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Anyone able to help in Glos area?

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SVB

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Hi - a plea for help,

I have a 23mm dia shank Sorby turning tool that I’d like to turn the handle end of the shaft down to 19mm dia for a length of a couple of inches max.

My lathe only (only Chinese SEIG SC4) has a dia 20 spindle through hole and whilst I may be able to hold the cutting tip end across the gouge flute and use a steady down the bed to support the shank to be worked on, gut feel says turning HSS with carbide on a hobby lathe that far away from headstock ins’t going to work.

So, does anyone have a lathe that can do it for in exchange for a bottle of the local brewery’s finest?!?

THanks

Simon
 

TFrench

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I think my lathe would have the power for it but I don't have flood coolant - I feel like this is the sort of job that would need it. If no-one else can do it I'd have a go but you get to pay for the inserts it burns up :lol:
 

TFrench

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I had a quick search about turning hss and most people were saying it's pretty tough on tools. I guess ceramic inserts would work but I don't have any. Or a cylindrical grinder. I'm looking at getting a cutter grinder that has got a powered work head but if it happens it will be a while before it's in the shop and running. I'm located in South Leicestershire.

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CHJ

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Simon, I would say that's a grinding job not a turning job, and not a cost less option even at that.

How long is your tool shank, if it's a short stub how about a good fit reduction sleeve.

If it's long, is it practical to bind the tool steel itself with firm cord to form a handle grip.

An image would help.
 

SVB

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Chas,

Thanks for that - you’ve got me thinking.

Given it does not need to be super precise, I wonder if using my lathe and a steady I could get it running true enough at 100 rpm (or there abouts) to grind the required section (2” length max) with a power file with appropriate belt or even wide(ish) wheel on a grinder, both held by hand to work down that end of the shank?

Simon
 

CHJ

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Simon, one thing you need to consider is that HSS tool steel is rather brittle ( see comments elsewhere on the forum about snapping smaller square stock)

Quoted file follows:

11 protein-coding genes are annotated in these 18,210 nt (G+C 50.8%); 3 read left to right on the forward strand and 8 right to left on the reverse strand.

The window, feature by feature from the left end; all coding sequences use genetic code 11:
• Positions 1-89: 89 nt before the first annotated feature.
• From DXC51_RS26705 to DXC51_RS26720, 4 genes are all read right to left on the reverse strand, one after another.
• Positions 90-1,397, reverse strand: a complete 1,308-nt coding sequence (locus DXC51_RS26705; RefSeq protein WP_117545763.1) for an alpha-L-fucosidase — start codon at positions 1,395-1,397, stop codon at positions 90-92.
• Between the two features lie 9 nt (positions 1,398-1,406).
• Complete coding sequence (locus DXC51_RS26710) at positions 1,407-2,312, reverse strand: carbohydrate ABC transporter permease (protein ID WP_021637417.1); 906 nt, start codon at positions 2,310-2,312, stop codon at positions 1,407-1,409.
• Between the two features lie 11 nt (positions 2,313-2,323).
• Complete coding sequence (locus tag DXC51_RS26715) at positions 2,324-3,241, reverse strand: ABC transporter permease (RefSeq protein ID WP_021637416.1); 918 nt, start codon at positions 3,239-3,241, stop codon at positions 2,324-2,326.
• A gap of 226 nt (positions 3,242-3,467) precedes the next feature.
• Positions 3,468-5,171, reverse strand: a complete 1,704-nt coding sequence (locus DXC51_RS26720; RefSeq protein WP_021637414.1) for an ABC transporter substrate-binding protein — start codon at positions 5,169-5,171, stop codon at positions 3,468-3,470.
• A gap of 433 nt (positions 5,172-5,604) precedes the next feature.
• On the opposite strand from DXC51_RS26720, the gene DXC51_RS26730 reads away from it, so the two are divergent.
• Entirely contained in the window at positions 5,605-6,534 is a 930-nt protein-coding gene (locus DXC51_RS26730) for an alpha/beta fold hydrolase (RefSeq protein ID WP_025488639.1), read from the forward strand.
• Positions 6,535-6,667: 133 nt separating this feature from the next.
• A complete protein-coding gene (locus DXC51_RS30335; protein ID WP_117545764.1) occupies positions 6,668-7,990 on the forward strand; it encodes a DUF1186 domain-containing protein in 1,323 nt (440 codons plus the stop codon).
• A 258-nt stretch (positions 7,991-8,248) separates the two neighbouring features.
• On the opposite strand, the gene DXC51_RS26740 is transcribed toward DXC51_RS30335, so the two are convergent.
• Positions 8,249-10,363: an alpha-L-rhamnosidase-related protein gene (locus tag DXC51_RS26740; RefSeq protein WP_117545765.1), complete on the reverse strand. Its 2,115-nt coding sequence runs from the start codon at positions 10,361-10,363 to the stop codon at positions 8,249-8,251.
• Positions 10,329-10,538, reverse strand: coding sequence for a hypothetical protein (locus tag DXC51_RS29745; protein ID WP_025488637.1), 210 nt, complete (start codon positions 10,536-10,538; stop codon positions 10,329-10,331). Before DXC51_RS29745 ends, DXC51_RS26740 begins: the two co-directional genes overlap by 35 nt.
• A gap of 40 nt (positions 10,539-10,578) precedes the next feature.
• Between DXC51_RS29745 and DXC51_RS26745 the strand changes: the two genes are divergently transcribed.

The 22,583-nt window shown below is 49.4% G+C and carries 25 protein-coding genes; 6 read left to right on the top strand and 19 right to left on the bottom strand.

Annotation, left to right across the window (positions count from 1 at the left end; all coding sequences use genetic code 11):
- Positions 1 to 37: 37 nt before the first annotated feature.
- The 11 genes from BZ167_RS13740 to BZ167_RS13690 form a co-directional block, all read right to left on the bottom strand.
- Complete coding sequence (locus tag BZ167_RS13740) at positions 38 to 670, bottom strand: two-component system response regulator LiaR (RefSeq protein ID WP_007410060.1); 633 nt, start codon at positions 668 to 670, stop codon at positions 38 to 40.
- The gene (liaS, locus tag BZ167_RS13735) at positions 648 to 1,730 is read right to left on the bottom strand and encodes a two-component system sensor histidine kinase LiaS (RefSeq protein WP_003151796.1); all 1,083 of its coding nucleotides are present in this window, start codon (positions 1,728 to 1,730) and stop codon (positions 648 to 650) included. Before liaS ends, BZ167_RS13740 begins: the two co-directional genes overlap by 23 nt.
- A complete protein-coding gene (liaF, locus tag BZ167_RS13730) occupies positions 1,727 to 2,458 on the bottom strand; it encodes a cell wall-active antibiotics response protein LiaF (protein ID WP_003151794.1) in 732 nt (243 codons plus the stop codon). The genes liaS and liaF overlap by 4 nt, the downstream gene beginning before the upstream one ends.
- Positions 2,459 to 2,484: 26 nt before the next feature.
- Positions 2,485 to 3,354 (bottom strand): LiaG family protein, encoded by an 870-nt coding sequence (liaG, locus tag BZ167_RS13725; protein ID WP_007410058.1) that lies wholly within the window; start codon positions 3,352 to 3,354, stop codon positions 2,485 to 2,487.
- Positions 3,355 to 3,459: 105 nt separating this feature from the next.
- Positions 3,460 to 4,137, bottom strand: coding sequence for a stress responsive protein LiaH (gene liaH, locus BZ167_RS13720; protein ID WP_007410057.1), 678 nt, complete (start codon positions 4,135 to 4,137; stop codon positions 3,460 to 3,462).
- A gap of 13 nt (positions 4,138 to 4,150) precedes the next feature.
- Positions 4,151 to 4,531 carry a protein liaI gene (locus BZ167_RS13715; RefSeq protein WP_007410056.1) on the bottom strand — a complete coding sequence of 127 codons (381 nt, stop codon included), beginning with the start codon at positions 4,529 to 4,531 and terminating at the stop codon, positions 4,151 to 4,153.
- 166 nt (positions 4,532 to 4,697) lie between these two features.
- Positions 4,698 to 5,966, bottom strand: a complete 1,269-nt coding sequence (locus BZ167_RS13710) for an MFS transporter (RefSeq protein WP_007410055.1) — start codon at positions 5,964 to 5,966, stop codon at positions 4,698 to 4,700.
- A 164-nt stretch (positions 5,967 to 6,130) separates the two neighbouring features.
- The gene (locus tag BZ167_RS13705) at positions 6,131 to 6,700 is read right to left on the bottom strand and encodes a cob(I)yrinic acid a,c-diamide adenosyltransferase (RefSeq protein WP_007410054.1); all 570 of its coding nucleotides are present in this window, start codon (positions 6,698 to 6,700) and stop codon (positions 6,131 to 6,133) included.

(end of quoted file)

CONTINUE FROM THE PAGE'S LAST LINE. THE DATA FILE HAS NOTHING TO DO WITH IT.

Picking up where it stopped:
If your need to use such a large diameter tool is because of the need to absorb shock or heavy loads then please consider the risk of the tool shearing at the reduced shank interface if there is any chance of a stress line being left behind (think glass cutting as a crude example)
 

SVB

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Yes, I can easily avoid a sharp shoulder - good shout.

Out of interest, do turning tool manuf evenly harden the whole tool or is the shank / handle left softer than the flute I wonder?

Simon
 

TFrench

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Test it with a file? Out of interest, why are you reducing it?

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CHJ

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SVB":hsrz3glt said:
Out of interest, do turning tool manuf evenly harden the whole tool or is the shank / handle left softer than the flute I wonder?
By the very nature of HSS heat treatments (simplified think long soaks at hardening and annealing temps) I would expect the whole tool spindle/shaft to be treated to the same specification.
 

SVB

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So, removed the tool from handle this evening only to find that inside the length of the brass ferrule the shank is already waisted down to 5/8” (and with a sharp shoulder only 1/8” into handle) so no turning required.

Phew!!

Thanks for all the helpful suggestions.

Simon.
 

Trevanion

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I know you've already figured it out, but I wonder if standard carbide would cut hardened HSS at all, cutting a cutting tool sounds pretty hard going! :lol: Even with flood coolant and a fresh insert I still would imagine it would be not pleasant at all and you'd probably burn up cheaper inserts very quickly. Turning unhardened silver steel or stainless steel is pretty tough going compared to mild steel, Hardened HSS might not be doable in a hobbyist capacity.

I know someone that uses CBN inserts for turning hardened steel for certain components, but those inserts are like £50+ each.

Plus hardened steel comes off HOT!

[youtube]TnxR3HxoHcg[/youtube]
 
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